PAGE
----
Setting Your Intention for 2008

January is a favorite time to set new goals, to create new resolutions, to think about all the things you haven’t been doing but should be. Most of us create resolutions that are fairly vague. They’re usually about things we want to get done during the year, but more often than not we have zero to little structure around the ways in which we might accomplish these goals. If your goal is weight loss (perennial favorite), for instance, you’d be best to go about it by starting a regular workout schedule, eating better, and all the rest. But how much easier would this be if you hired a personal trainer and chef to keep you on track? A lot. Most of us don’t have the money to hire other people to help us see us through our goals, but there are smaller things you can be doing to follow through with the things you want to accomplish this year.

First, I encourage you to go beyond goal-setting. New year’s resolutions need to be more than a goal. They need to have some kind of energy attached to them. They require passion. Or they just won’t get done. Setting an intention is going a step beyond goal-setting. It’s seeing yourself in that next phase. It’s visualizing yourself achieving the goal and being in a new place, a step or two beyond where you are now.

One you’ve done the visualization and figured out where you want to be, consider getting into group settings that encourage you, that help you bring your intention into a more public space. You can do this by joining a group. If you’re a writer and you don’t already have a writing group, join one. Go to workshops. There are day-long workshops and weekend workshops on every topic under the sun. One of my own personal goals for 2008 is to hold four workshops. Beyond that, I want to attend at least that many. I kicked off this year by attending a David Whyte weekend at Mount Madonna Center last weekend. David’s weekend promised to illuminate the invisible. It’s important to take time away from your routine, to join others in a space that celebrates getting in touch with your inner intentions and your inner greatness. Sometimes spending a weekend outside of the pressures that you’re feeling just to start, to be creative, and to get going with your goals is exactly the thing you need to allow the space for those things to happen.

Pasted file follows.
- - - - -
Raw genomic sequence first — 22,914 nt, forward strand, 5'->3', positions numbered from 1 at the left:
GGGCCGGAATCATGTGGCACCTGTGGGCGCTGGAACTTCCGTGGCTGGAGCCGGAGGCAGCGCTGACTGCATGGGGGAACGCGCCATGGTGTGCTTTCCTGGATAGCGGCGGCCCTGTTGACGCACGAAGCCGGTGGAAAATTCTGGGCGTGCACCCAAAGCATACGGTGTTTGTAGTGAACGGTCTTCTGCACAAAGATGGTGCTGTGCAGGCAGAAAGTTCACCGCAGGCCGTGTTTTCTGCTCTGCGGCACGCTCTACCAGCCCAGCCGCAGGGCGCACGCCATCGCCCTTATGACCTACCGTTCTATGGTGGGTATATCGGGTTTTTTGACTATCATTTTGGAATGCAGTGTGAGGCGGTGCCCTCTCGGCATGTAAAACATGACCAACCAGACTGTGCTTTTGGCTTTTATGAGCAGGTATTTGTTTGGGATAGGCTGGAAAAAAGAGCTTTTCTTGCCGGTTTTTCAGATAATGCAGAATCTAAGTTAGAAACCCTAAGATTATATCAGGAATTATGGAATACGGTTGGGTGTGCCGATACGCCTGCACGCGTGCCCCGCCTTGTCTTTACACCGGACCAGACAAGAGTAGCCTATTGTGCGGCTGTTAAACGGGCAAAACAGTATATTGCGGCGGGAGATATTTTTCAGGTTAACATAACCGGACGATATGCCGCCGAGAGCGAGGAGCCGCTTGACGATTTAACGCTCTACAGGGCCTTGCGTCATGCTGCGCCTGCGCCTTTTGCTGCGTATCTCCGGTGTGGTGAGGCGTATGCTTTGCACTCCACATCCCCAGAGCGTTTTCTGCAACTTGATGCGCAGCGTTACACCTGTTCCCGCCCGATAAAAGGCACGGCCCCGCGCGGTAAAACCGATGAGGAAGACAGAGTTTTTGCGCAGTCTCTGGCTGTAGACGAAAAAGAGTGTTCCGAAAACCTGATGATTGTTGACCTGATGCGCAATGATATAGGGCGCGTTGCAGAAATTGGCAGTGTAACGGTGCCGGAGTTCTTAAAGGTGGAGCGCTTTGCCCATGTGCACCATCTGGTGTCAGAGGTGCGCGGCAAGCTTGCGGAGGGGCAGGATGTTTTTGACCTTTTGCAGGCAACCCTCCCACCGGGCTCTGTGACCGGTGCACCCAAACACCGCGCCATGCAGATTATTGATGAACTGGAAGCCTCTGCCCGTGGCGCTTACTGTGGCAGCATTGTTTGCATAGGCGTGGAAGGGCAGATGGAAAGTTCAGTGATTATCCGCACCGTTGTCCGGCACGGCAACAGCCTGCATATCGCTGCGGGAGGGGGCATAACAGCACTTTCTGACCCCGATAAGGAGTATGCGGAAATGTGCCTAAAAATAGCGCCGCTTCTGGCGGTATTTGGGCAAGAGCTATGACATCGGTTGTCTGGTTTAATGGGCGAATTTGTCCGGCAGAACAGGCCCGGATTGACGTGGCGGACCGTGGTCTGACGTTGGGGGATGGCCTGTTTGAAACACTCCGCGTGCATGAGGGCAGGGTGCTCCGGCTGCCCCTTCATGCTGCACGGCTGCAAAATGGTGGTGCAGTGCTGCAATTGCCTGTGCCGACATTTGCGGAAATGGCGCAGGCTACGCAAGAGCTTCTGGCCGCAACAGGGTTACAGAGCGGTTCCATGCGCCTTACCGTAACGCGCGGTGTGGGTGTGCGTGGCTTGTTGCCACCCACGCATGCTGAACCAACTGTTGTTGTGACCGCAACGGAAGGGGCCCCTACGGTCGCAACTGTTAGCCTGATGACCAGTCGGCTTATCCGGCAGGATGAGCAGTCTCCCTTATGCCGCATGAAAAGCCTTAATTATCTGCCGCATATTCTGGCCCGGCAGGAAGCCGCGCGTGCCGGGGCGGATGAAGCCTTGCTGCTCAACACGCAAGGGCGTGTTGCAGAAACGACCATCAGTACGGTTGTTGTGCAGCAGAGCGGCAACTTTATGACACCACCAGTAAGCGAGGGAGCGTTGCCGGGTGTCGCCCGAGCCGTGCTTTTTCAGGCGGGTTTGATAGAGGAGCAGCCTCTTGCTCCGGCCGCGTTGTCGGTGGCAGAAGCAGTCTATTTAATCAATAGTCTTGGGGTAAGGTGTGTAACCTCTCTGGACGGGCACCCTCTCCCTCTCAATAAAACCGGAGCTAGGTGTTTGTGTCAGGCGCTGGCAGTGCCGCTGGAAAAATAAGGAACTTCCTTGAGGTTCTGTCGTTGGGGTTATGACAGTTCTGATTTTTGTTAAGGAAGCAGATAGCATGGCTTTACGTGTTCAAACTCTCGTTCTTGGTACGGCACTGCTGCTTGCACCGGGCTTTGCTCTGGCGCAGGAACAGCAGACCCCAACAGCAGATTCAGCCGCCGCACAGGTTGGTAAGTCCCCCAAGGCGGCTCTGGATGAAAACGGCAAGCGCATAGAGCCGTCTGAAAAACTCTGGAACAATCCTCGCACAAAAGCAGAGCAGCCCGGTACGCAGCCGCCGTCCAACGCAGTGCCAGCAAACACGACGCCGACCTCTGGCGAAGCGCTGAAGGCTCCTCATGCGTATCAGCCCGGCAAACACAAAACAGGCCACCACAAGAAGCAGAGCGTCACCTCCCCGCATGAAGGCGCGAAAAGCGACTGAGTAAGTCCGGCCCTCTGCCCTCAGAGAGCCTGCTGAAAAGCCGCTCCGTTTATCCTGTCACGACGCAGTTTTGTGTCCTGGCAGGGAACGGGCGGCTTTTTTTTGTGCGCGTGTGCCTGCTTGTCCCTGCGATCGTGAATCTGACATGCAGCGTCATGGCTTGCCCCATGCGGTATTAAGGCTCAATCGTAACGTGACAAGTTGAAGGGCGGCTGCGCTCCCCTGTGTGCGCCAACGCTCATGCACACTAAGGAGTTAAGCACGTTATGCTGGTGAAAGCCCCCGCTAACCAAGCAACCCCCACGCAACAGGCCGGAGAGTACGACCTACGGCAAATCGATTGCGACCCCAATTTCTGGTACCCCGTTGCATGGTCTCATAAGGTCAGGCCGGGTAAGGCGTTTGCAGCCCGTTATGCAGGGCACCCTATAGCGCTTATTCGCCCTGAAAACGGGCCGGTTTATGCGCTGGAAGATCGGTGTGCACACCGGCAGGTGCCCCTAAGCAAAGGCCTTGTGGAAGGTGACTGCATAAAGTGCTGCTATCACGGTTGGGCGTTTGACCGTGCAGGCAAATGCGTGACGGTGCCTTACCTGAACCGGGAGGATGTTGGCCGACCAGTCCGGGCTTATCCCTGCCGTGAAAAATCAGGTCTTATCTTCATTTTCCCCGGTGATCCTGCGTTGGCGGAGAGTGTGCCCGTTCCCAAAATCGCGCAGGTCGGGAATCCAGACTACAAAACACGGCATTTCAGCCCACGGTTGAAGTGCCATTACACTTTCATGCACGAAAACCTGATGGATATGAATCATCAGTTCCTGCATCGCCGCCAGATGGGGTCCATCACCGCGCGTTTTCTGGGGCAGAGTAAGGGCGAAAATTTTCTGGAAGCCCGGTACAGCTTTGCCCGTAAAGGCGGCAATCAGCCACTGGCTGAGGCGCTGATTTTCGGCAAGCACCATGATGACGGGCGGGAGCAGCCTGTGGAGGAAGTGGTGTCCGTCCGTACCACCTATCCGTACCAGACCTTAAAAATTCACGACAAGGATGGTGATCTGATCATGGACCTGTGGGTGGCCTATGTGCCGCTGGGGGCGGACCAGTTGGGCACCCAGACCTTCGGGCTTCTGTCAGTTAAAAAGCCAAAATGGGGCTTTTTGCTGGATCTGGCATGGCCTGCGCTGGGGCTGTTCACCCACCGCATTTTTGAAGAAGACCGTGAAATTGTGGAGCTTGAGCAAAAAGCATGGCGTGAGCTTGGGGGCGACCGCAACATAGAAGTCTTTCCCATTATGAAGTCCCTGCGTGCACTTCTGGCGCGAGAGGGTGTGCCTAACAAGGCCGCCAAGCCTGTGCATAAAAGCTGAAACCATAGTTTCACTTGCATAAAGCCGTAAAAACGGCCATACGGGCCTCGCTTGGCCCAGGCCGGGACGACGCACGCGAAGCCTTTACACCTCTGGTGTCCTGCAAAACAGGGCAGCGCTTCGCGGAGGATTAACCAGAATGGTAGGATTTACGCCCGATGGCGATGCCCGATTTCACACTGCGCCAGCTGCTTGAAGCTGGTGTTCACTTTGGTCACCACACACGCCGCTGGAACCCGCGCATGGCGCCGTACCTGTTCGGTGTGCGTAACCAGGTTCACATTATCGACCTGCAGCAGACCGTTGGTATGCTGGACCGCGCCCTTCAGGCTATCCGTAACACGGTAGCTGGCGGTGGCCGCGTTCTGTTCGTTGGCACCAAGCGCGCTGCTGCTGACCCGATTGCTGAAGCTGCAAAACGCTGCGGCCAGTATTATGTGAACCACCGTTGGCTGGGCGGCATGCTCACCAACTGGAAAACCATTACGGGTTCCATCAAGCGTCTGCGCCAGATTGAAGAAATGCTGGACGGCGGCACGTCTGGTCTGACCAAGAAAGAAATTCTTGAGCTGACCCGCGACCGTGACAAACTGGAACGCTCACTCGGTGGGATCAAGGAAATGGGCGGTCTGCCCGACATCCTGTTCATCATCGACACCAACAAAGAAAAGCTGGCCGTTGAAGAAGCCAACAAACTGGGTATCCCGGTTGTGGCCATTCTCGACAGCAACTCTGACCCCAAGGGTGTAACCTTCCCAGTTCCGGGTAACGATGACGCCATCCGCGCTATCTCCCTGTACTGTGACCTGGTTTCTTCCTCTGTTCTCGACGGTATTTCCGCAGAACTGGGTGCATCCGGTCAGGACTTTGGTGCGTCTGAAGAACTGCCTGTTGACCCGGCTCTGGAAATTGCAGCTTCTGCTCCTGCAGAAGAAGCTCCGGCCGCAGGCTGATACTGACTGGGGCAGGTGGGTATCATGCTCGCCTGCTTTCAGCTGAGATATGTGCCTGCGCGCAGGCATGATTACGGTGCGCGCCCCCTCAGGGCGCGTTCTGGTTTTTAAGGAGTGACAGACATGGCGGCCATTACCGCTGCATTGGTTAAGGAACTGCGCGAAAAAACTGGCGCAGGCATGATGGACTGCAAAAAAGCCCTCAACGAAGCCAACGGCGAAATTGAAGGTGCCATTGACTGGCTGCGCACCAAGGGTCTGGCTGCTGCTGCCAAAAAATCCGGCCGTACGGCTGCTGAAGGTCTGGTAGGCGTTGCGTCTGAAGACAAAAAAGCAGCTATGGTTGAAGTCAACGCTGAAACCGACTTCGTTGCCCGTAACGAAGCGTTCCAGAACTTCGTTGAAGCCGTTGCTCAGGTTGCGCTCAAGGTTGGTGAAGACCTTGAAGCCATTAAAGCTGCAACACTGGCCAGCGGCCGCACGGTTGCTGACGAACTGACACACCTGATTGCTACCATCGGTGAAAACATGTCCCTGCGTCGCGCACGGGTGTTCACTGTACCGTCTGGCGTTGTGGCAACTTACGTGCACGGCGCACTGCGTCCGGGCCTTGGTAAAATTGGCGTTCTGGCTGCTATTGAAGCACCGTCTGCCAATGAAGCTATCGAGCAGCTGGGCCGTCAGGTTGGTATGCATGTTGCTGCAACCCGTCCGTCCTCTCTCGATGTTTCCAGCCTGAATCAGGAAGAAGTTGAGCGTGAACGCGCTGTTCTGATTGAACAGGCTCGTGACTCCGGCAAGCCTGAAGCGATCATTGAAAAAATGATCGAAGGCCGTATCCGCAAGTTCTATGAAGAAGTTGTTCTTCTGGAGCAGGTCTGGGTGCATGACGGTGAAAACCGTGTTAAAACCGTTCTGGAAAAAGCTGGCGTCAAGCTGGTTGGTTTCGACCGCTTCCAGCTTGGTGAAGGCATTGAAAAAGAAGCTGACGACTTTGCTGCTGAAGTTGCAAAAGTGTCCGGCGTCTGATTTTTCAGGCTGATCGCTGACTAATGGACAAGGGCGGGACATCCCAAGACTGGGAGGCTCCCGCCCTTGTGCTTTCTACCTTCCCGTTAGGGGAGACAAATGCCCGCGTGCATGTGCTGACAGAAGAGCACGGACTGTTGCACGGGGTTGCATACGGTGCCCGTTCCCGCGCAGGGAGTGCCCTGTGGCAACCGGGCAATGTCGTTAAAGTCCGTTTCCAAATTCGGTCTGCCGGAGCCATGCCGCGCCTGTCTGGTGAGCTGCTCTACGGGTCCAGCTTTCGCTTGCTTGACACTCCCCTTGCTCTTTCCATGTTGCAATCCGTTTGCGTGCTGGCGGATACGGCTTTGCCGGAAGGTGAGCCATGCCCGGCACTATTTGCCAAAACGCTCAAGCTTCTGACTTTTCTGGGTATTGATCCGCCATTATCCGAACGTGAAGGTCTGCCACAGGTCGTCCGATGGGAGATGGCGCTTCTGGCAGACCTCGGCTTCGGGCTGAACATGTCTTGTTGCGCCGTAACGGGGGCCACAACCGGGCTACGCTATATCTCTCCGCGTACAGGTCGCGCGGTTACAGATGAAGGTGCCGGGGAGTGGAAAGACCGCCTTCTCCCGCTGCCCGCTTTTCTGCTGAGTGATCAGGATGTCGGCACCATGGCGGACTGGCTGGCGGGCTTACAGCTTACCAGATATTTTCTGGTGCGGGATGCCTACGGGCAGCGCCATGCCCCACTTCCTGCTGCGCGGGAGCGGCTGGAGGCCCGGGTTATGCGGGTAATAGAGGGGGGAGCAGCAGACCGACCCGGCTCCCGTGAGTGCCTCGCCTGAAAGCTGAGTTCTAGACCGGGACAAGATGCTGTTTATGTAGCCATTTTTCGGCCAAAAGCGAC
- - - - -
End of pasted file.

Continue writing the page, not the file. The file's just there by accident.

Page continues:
Lastly, set up accountabilities. I believe that the best accountability system out there is actually having a coach who you’re talking to on a regular basis, checking in with about whether you’re on track with your own goals. But if you’re struggling with the idea of whether you need or want a coach, then consider telling people (someone you trust to hold you to your commitment) your goals or your intentions and asking them to check in with you about it from time to time. It’s a baby step toward more intense accountability, but it’s a good start. And it might help you realize the value of accountability. There’s a reason why lessons work. You have a lesson and the teacher expects you to practice during the week. If you never practice and there’s no progress then the teacher will expect answers. You might start questioning why you’re taking lessons in the first place. Every goal you’re serious about, therefore, should be treated as something you’d be willing to take a lesson in, to have a teacher hold you to your intention to make progress.

If you’re serious about tackling a new project or creating an ongoing writing practice, I encourage you to start with step one and move through to step three, or to tackle all of these over the course of this year. It’ll change your life. I promise.

Until next month.


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